The latest mass-casualty shooting spree — this one in Santa Barbara, California — has touched off the usual debate about how to put a stop to these hideous spasms of murder. These random massacres have become, as I wrote in a previous column, an American psychosis.
Some, including the anguished father of one of the victims, point to guns and the National Rifle Association as the villains. Defenders of guns respond with the usual arguments — which I find persuasive. That much having been said, I wish people who defend the Second Amendment wouldn't talk about their guns with such lascivious pleasure. Guns are necessary to self-defense. The right to own them is enshrined in the Constitution. Enough said. Let's not worship them. Gun worship — by the Hollywood left which uses it to sell tickets, and by the conservative right, which fetishizes guns — are both part of our national problem.
Some criticize our overly libertarian approach to mental health treatment as partially to blame for the murderous rampages we've suffered. I've made this point many times. Critics respond that a focus on the mental health status of shooters can contribute to an unfair stereotyping of the mentally ill. Jeff Deeney argues in The Atlantic that involuntarily committing someone for mental health treatment can be an unpleasant as well as arbitrary process.
Some young women have responded to the shooter's fury about his sexual frustration and loneliness with a focus on misogyny. "Many women interviewed on this sun-splashed campus," the New York Times reported, " ... said they believed that some of the attitudes toward women expressed by the gunman ... in his perverse manifesto of rage and frustration reflect some views that are echoed in the mainstream culture."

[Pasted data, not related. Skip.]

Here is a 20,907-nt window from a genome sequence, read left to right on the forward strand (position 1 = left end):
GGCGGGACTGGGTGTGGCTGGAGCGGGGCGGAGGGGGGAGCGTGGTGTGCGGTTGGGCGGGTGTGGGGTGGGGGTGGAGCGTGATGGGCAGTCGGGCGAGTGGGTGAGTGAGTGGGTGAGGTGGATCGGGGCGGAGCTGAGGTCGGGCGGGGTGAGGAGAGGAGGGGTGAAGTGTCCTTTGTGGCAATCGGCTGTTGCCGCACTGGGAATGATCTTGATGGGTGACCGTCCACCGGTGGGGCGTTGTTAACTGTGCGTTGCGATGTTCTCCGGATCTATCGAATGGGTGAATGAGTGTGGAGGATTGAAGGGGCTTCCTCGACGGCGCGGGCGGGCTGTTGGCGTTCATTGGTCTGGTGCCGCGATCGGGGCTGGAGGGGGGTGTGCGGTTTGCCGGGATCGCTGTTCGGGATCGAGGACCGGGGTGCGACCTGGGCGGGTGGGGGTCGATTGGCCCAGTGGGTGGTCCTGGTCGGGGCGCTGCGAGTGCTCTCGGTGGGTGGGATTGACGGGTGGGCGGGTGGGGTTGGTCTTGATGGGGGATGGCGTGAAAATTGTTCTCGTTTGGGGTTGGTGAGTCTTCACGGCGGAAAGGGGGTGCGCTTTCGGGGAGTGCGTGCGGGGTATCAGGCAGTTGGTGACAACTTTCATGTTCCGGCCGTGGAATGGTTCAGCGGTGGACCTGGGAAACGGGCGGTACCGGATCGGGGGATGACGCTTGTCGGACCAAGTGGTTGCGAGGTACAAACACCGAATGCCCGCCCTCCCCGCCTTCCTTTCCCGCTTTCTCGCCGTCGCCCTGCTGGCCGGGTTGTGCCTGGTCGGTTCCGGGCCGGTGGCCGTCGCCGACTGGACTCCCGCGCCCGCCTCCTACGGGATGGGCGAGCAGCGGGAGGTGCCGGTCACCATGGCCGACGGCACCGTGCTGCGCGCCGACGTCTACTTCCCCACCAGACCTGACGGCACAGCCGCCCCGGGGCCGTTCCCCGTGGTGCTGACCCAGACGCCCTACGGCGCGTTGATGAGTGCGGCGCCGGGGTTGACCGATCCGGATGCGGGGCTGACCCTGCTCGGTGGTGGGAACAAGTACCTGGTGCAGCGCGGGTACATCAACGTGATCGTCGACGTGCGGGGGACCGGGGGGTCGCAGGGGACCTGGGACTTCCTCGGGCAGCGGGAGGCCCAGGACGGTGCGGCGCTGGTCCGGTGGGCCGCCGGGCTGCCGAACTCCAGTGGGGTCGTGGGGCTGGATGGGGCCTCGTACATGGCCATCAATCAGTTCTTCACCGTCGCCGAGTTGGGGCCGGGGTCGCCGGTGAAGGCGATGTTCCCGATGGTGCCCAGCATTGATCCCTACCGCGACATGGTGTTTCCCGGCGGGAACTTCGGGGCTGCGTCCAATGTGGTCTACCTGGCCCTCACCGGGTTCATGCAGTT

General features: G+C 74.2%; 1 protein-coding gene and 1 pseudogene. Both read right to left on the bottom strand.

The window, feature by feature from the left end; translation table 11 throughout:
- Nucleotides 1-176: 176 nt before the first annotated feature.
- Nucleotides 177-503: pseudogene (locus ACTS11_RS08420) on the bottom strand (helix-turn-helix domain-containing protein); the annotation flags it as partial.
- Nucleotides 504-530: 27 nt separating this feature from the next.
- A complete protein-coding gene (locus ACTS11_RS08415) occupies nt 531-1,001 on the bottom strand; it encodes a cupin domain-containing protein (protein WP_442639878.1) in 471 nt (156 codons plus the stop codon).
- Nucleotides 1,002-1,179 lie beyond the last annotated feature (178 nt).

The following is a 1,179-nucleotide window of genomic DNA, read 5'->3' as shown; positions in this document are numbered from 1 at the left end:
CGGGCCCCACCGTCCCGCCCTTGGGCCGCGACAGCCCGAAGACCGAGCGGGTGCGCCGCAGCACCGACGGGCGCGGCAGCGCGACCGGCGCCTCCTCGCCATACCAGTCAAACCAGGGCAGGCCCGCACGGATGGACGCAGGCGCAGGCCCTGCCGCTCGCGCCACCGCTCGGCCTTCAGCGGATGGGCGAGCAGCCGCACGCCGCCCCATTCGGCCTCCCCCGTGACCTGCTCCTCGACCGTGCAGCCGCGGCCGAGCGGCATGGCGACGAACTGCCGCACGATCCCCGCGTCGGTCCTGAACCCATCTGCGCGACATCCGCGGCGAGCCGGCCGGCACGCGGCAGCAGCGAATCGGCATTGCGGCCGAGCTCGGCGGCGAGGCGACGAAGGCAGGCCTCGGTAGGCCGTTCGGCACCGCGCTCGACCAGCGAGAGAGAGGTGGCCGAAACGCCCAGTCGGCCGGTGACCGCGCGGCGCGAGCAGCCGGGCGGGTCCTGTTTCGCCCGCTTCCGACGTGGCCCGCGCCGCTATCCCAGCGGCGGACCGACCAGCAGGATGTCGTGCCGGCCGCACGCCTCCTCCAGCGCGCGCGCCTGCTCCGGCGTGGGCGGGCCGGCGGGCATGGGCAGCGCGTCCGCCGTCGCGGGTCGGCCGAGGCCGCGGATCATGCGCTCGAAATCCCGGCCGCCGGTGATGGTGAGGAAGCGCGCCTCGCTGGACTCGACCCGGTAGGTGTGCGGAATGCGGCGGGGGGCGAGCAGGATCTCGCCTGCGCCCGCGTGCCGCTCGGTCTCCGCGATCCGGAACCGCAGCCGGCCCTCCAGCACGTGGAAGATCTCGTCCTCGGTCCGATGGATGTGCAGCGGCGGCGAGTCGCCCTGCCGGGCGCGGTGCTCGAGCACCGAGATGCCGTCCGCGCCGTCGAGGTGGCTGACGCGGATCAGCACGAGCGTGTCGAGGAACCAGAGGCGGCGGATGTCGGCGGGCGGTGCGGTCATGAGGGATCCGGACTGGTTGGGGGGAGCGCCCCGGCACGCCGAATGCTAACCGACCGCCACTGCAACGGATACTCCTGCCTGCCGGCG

When a gunman mows down innocent people, isn't it missing a step to interpret this as a gender equality issue? Mental illness to one side, doesn't it suggest a basic moral collapse?
Let's talk about what's realistic: This country is not going to restrict guns in any serious way. Even if new laws were passed closing down every gun shop and show in the country, a) they wouldn't pass constitutional muster, and b) an estimated 310 million guns would remain in circulation.
Violent TV, movies and video games are protected by the First Amendment, and are probably too broadly popular to curtail, though I suspect that we'd have a gentler society if we entertained ourselves with less gore and blood.
We should reform our mental health system, including changing our standards for short-term involuntary commitment and instituting assisted outpatient treatment. But progress is bound to be slowed by civil libertarians and others who will insist that the right to refuse treatment (even among those too sick to make rational choices) is sacrosanct.
Women should worry about misogyny. They should also worry about the decline of family stability, which has produced more deracinated young men raised without the anchoring presence of a good father. Divorce and multiple relationships by adults, especially when children see many adults come and go before they reach the age of 18, are associated with higher rates of stress and mental illness in children.
But the problem of family dissolution isn't going to be easily addressed either.
There is one reform that could be adopted immediately, that would cost nothing, and that might have an impact on the American psychosis: The press can choose not to publish the names or show the faces of shooters.
A quick survey of popular news sites in the days following the Santa Barbara atrocity showed that all used the name of the murderer. The New York Post, CBS News, The Huffington Post, The New York Times, ABC News, TMZ and the Washington Post all used the man's name, showed his face or both. The Post was perhaps the worst offender, publishing the shooter's "manifesto" as well on its website.
In a celebrity-drunk culture like ours — one that, moreover, frequently makes no distinction between those who gain fame for good reasons and those who deserve infamy — invites the unbalanced to bid for attention with huge crimes. In the shallow world of news sites and social networks, everyone jockeys for attention. All the petty egos stretch for their moment of glory. The YouTube video apparently filmed by the killer was the ultimate "selfie" guaranteed to reach a mass audience.
Pull the plug on the publicity machine for killers. It's cost-free. It's easy. It can be done immediately, and it might very well remove one of the chief lures of the killing spree.
To find out more about Mona Charen, and read features by other Creators Syndicate writers and cartoonists, visit the Creators Syndicate Web page at www.creators.com.